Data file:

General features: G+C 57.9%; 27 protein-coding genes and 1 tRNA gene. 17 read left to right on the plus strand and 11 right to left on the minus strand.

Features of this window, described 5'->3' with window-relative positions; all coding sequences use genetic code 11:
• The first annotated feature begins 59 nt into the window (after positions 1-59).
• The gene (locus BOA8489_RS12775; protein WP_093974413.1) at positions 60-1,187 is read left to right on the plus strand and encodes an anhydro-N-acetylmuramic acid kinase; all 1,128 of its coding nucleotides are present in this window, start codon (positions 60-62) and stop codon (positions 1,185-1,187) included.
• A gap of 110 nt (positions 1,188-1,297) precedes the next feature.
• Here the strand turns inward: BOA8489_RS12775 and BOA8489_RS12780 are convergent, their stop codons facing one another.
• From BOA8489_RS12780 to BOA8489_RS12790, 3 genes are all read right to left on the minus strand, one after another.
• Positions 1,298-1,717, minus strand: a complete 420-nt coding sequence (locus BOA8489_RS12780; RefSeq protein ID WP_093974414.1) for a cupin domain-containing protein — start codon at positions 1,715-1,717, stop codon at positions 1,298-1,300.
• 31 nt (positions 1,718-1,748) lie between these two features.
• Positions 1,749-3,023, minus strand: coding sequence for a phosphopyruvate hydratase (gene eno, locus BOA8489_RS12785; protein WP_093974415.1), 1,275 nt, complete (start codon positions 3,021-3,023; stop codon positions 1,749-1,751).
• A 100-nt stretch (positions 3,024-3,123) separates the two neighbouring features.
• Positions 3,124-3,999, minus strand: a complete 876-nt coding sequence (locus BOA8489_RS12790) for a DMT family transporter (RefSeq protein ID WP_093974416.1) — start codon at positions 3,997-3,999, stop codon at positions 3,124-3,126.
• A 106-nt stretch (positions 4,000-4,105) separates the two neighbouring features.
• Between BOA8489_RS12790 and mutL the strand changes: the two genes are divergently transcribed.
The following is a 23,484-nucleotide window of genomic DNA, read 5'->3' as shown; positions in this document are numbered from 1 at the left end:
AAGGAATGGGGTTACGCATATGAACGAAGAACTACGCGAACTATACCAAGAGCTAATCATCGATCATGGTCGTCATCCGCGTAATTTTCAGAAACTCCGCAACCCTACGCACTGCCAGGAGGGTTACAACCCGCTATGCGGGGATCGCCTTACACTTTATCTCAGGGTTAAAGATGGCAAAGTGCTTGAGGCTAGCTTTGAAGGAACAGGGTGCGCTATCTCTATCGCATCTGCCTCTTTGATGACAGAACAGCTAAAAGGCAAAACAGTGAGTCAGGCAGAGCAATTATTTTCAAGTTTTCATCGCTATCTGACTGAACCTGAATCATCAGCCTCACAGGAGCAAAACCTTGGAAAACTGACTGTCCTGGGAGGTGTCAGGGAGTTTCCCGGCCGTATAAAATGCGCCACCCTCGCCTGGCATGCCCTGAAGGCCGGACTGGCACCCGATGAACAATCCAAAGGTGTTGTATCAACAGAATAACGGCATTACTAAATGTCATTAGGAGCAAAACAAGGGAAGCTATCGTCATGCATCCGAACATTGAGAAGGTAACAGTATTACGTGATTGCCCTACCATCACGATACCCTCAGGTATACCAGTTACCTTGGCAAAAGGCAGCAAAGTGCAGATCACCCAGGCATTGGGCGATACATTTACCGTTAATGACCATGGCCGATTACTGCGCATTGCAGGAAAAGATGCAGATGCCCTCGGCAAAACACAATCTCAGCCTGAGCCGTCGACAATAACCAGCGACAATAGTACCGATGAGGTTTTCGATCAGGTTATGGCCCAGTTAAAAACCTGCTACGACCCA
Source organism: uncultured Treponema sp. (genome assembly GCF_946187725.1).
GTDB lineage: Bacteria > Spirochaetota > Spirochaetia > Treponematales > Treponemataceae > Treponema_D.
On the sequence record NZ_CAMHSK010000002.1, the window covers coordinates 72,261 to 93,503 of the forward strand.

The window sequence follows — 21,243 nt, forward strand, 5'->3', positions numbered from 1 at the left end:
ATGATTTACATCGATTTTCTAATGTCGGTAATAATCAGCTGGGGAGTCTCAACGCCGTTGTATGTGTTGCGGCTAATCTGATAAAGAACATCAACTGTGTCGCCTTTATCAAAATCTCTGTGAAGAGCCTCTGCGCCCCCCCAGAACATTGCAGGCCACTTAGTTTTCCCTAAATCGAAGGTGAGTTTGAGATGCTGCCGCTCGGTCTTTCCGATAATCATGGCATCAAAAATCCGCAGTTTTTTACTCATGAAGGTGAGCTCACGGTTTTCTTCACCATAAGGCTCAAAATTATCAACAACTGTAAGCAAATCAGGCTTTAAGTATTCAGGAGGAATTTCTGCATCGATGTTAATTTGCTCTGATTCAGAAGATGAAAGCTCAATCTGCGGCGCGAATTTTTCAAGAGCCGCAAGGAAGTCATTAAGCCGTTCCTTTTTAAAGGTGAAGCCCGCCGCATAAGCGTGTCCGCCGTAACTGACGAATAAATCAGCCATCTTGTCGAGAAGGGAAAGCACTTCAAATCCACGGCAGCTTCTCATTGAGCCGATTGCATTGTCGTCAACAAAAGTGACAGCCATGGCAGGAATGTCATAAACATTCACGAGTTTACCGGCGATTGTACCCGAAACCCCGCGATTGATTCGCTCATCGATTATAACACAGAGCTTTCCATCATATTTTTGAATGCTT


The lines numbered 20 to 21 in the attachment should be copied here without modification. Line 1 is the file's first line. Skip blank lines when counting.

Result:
The window sequence follows — 21,243 nt, forward strand, 5'->3', positions numbered from 1 at the left end:
ATGATTTACATCGATTTTCTAATGTCGGTAATAATCAGCTGGGGAGTCTCAACGCCGTTGTATGTGTTGCGGCTAATCTGATAAAGAACATCAACTGTGTCGCCTTTATCAAAATCTCTGTGAAGAGCCTCTGCGCCCCCCCAGAACATTGCAGGCCACTTAGTTTTCCCTAAATCGAAGGTGAGTTTGAGATGCTGCCGCTCGGTCTTTCCGATAATCATGGCATCAAAAATCCGCAGTTTTTTACTCATGAAGGTGAGCTCACGGTTTTCTTCACCATAAGGCTCAAAATTATCAACAACTGTAAGCAAATCAGGCTTTAAGTATTCAGGAGGAATTTCTGCATCGATGTTAATTTGCTCTGATTCAGAAGATGAAAGCTCAATCTGCGGCGCGAATTTTTCAAGAGCCGCAAGGAAGTCATTAAGCCGTTCCTTTTTAAAGGTGAAGCCCGCCGCATAAGCGTGTCCGCCGTAACTGACGAATAAATCAGCCATCTTGTCGAGAAGGGAAAGCACTTCAAATCCACGGCAGCTTCTCATTGAGCCGATTGCATTGTCGTCAACAAAAGTGACAGCCATGGCAGGAATGTCATAAACATTCACGAGTTTACCGGCGATTGTACCCGAAACCCCGCGATTGATTCGCTCATCGATTATAACACAGAGCTTTCCATCATATTTTTGAATGCTT